Numbers 16:2
And they rose up before Moses, with certain of the children of Israel, two hundred and fifty princes of the assembly, famous in the congregation, men of renown:
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(2) And they rose up . . . —i.e., in rebellion.

Two hundred and fifty princes . . . —It has been inferred from Numbers 27:3, where it is stated that Zelophehad, the Manassite, did not take part in the rebellion, that these princes, or chief men of the congregation, belonged to the other tribes of Israel as well as that of Levi. They are called Korah’s company because he was their leader, and it is probable from Numbers 16:8 that a large number of them belonged to the tribe of Levi.

16:1-11 Pride and ambition occasion a great deal of mischief both in churches and states. The rebels quarrel with the settlement of the priesthood upon Aaron and his family. Small reason they had to boast of the people's purity, or of God's favour, as the people had been so often and so lately polluted with sin, and were now under the marks of God's displeasure. They unjustly charge Moses and Aaron with taking honour to themselves; whereas they were called of God to it. See here, 1. What spirit levellers are of; those who resist the powers God has set over them. 2. What usage they have been serviceable. Moses sought instruction from God. The heart of the wise studies to answer, and asks counsel of God. Moses shows their privileges as Levites, and convicts them of the sin of undervaluing these privileges. It will help to keep us from envying those above us, duly to consider how many there are below us.The "princes" appear to have belonged to the other tribes (compare Numbers 27:3). CHAPTER 16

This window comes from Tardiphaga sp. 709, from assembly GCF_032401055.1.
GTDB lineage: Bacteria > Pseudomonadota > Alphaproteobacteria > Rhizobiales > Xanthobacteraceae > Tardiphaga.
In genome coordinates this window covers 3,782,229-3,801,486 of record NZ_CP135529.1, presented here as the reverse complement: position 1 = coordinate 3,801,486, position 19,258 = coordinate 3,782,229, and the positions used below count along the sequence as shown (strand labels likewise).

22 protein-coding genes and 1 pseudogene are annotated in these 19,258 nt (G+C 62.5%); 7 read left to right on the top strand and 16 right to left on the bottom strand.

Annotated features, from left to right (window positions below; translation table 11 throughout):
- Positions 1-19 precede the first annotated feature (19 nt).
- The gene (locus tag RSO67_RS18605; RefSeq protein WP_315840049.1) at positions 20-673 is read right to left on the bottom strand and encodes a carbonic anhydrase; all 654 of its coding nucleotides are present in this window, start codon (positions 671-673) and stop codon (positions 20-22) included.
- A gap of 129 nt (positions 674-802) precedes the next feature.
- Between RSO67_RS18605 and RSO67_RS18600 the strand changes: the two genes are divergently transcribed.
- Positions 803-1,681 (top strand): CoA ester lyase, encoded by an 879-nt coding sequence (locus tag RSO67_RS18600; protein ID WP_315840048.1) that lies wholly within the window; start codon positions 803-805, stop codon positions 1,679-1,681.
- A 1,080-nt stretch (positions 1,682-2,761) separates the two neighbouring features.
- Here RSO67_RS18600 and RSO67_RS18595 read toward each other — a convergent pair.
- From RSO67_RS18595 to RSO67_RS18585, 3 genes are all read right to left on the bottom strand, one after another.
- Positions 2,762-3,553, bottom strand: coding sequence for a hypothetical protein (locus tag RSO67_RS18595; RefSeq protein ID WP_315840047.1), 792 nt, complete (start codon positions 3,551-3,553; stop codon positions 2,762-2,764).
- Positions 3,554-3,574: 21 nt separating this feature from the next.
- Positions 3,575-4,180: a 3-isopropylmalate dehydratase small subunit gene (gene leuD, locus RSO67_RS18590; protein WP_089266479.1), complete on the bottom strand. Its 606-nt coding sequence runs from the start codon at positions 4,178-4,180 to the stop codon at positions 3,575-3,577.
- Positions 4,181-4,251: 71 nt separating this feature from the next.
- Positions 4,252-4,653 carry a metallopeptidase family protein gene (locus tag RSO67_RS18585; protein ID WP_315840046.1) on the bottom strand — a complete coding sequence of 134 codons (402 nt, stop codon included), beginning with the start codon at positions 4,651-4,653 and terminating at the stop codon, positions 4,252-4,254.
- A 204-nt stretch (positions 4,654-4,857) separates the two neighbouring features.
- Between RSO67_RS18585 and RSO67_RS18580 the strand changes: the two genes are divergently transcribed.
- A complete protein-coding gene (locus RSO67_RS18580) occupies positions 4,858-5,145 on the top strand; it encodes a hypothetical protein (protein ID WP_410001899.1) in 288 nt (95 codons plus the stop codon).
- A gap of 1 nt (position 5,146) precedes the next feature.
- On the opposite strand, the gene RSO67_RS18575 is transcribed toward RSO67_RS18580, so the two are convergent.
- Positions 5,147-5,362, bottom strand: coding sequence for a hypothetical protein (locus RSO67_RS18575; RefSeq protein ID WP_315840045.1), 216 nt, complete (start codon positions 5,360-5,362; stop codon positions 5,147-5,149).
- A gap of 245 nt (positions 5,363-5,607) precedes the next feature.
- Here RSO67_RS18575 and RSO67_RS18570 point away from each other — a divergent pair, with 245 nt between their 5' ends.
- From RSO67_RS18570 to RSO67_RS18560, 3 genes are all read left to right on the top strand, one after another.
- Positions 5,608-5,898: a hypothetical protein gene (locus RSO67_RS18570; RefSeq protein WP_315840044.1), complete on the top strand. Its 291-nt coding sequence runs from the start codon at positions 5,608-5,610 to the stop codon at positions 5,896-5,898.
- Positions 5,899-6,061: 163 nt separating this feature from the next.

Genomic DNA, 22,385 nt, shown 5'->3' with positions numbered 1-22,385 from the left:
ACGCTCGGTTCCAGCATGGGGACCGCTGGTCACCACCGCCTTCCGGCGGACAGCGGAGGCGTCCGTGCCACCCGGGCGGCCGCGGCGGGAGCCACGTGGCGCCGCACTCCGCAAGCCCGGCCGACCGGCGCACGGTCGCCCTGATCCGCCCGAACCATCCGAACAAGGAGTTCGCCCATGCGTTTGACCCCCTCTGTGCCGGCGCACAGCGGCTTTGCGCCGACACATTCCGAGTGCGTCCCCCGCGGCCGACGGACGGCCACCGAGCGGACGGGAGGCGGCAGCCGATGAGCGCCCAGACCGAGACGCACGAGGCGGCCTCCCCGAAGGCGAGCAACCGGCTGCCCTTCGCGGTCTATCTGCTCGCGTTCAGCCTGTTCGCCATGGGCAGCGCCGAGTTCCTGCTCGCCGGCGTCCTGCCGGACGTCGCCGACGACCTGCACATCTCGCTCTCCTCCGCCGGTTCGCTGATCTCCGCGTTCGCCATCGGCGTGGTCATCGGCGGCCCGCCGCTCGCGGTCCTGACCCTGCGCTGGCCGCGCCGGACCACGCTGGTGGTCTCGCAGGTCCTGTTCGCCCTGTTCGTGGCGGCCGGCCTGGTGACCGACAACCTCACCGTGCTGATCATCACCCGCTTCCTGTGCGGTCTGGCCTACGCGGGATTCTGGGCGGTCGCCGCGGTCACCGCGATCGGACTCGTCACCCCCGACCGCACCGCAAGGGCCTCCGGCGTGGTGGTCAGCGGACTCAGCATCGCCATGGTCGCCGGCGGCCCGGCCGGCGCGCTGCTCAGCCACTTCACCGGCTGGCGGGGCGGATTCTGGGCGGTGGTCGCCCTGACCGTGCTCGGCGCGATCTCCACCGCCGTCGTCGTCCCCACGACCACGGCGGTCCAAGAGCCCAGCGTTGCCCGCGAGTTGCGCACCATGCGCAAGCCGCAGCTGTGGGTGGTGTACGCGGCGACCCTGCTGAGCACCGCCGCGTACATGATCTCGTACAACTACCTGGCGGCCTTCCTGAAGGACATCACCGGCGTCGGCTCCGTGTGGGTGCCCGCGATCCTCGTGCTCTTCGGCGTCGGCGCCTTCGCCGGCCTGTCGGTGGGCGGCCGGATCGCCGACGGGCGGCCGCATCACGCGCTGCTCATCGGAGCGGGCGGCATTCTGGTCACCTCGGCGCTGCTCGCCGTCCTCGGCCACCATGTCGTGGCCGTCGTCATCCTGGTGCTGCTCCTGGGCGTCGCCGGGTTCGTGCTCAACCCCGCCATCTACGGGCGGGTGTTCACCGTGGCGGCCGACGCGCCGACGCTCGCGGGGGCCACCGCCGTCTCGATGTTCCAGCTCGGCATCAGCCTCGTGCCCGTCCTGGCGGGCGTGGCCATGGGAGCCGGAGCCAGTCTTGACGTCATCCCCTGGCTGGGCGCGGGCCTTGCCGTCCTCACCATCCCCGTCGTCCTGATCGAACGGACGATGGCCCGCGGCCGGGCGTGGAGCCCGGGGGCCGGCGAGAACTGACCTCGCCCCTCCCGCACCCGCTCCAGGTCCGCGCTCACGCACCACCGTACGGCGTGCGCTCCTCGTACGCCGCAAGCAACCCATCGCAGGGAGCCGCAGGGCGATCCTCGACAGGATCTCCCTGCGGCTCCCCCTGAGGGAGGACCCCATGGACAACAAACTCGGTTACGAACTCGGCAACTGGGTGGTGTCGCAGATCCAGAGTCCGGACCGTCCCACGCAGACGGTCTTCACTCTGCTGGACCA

Nu 16:1-30. The Rebellion of Korah.

1, 2. Now Korah, the son of Izhar—Izhar, brother of Amram (Ex 6:18), was the second son of Kohath, and for some reason unrecorded he had been supplanted by a descendant of the fourth son of Kohath, who was appointed prince or chief of the Kohathites (Nu 3:30). Discontent with the preferment over him of a younger relative was probably the originating cause of this seditious movement on the part of Korah.

Dathan and Abiram, … and On—These were confederate leaders in the rebellion, but On seems to have afterwards withdrawn from the conspiracy [compare Nu 16:12, 24, 25, 27; 26:9; De 11:6; Ps 106:17].

took men—The latter mentioned individuals, being all sons of Reuben, the eldest of Jacob's family, had been stimulated to this insurrection on the pretext that Moses had, by an arbitrary arrangement, taken away the right of primogeniture, which had vested the hereditary dignity of the priesthood in the first-born of every family, with a view of transferring the hereditary exercise of the sacred functions to a particular branch of his own house; and that this gross instance of partiality to his own relations, to the permanent detriment of others, was a sufficient ground for refusing allegiance to his government. In addition to this grievance, another cause of jealousy and dissatisfaction that rankled in the breasts of the Reubenites was the advancement of Judah to the leadership among the tribes. These malcontents had been incited by the artful representations of Korah (Jude 11), with whom the position of their camp on the south side afforded them facilities of frequent intercourse. In addition to his feeling of personal wrongs, Korah participated in their desire (if he did not originate the attempt) to recover their lost rights of primogeniture. When the conspiracy was ripe, they openly and boldly declared its object, and at the head of two hundred fifty princes, charged Moses with an ambitious and unwarrantable usurpation of authority, especially in the appropriation of the priesthood, for they disputed the claim of Aaron also to pre-eminence [Nu 16:3].

They, i.e. Korah, Dathan, and Abiram, last mentioned.

Rose up, i.e. conspired together, and put their seditious design in execution.

Before Moses; not privily and obscurely, but openly and boldly, not fearing nor regarding the presence of Moses, who was an eye-witness of their conspiracy.